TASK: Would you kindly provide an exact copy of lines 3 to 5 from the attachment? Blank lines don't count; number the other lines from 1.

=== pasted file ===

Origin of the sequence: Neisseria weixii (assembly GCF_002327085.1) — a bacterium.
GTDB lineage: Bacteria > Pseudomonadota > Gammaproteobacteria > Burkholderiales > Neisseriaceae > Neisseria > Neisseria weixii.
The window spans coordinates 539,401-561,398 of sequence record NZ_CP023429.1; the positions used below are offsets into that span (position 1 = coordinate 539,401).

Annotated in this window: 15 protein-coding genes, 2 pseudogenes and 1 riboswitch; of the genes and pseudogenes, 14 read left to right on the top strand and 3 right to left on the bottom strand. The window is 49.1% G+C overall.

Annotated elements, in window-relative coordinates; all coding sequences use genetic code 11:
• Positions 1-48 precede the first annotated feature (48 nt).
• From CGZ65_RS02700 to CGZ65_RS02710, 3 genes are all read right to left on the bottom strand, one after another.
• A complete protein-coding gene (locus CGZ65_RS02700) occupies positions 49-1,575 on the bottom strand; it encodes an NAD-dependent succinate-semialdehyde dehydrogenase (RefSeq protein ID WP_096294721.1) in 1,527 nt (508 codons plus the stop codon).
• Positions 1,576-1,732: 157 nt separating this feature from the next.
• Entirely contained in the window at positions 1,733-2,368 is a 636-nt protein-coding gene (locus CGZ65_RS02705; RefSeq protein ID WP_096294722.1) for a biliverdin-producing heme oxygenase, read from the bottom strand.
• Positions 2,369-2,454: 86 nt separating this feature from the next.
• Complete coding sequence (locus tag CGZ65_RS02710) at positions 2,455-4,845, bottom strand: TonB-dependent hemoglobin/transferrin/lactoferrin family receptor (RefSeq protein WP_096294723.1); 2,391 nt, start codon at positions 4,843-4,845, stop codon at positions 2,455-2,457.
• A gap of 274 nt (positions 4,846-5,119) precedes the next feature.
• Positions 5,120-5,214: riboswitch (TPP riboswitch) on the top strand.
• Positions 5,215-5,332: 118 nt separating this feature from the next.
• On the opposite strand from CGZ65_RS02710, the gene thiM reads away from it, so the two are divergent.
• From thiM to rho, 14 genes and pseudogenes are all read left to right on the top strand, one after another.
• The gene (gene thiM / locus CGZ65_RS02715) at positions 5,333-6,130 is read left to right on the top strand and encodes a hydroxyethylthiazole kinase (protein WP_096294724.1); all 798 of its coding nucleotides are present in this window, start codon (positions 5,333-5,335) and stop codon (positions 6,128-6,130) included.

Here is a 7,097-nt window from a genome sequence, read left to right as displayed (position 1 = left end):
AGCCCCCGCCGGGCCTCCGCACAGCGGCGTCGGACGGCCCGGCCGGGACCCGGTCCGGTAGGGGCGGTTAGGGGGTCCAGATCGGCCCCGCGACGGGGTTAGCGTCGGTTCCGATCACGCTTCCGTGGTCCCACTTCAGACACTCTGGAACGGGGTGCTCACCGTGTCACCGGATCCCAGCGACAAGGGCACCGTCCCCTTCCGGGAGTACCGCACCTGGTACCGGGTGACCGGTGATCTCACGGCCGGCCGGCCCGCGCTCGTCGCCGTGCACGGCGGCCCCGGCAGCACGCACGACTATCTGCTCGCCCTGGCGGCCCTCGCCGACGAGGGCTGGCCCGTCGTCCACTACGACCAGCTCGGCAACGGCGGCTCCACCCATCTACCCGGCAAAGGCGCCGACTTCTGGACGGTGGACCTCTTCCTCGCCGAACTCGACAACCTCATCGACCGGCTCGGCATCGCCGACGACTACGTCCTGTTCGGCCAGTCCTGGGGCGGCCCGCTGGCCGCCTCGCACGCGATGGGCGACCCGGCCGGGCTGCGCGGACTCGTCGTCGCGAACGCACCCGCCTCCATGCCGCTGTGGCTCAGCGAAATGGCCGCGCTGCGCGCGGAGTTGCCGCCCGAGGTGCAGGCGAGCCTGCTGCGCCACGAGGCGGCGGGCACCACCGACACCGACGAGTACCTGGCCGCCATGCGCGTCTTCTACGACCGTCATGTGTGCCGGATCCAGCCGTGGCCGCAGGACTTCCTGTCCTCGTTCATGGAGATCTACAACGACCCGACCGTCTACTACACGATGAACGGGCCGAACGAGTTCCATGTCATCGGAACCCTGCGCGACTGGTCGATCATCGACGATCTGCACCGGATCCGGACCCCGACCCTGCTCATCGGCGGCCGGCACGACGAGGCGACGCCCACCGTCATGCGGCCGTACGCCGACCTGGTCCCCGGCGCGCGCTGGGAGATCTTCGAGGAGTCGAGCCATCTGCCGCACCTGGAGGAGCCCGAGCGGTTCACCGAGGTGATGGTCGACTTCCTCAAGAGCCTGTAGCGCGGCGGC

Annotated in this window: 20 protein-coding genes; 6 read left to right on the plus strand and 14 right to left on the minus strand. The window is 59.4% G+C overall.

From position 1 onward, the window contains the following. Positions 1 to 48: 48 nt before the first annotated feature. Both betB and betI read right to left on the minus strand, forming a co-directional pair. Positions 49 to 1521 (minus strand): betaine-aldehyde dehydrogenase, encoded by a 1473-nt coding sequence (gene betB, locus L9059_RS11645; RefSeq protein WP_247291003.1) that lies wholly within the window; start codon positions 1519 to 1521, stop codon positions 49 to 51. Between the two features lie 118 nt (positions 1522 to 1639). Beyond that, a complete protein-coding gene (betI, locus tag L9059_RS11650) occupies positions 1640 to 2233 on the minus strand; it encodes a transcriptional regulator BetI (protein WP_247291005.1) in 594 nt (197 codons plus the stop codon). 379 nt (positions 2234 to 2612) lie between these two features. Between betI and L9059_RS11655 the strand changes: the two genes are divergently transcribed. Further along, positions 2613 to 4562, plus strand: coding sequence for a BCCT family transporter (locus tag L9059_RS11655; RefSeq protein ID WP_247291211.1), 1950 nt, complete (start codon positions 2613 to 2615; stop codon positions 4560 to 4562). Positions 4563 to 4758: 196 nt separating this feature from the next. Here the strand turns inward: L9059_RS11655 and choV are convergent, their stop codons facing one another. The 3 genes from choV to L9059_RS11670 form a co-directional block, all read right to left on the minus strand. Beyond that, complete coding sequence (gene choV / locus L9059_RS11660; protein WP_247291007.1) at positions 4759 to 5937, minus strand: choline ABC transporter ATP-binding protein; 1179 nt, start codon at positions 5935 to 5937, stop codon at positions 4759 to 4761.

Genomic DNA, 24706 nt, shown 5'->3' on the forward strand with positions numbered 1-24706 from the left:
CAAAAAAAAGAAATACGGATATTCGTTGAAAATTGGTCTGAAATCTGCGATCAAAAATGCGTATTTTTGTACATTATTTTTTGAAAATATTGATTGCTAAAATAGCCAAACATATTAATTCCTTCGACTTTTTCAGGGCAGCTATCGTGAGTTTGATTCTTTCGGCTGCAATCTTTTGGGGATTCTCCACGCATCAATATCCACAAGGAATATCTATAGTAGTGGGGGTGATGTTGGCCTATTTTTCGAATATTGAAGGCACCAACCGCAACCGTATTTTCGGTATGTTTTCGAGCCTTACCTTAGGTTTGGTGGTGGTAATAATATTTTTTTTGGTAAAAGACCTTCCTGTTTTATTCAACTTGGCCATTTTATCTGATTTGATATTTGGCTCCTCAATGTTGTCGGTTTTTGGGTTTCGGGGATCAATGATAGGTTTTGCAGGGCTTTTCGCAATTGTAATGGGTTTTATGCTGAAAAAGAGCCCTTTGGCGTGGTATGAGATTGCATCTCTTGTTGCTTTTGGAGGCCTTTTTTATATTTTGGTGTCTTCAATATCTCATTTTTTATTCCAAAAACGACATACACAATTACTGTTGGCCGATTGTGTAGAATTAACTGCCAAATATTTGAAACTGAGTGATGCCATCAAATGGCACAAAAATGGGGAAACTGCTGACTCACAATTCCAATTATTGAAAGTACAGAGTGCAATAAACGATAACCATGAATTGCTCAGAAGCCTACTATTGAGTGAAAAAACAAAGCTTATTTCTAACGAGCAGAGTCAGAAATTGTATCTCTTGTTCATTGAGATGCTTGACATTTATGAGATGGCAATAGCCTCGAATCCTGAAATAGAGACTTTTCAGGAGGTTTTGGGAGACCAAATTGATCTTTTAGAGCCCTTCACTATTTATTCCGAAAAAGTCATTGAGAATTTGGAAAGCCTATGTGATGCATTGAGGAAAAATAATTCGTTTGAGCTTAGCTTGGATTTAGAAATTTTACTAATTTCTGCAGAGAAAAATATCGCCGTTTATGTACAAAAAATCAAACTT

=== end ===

The window spans coordinates 539,401-561,398 of sequence record NZ_CP023429.1; the positions used below are offsets into that span (position 1 = coordinate 539,401).

Annotated in this window: 15 protein-coding genes, 2 pseudogenes and 1 riboswitch; of the genes and pseudogenes, 14 read left to right on the top strand and 3 right to left on the bottom strand. The window is 49.1% G+C overall.

Annotated elements, in window-relative coordinates; all coding sequences use genetic code 11: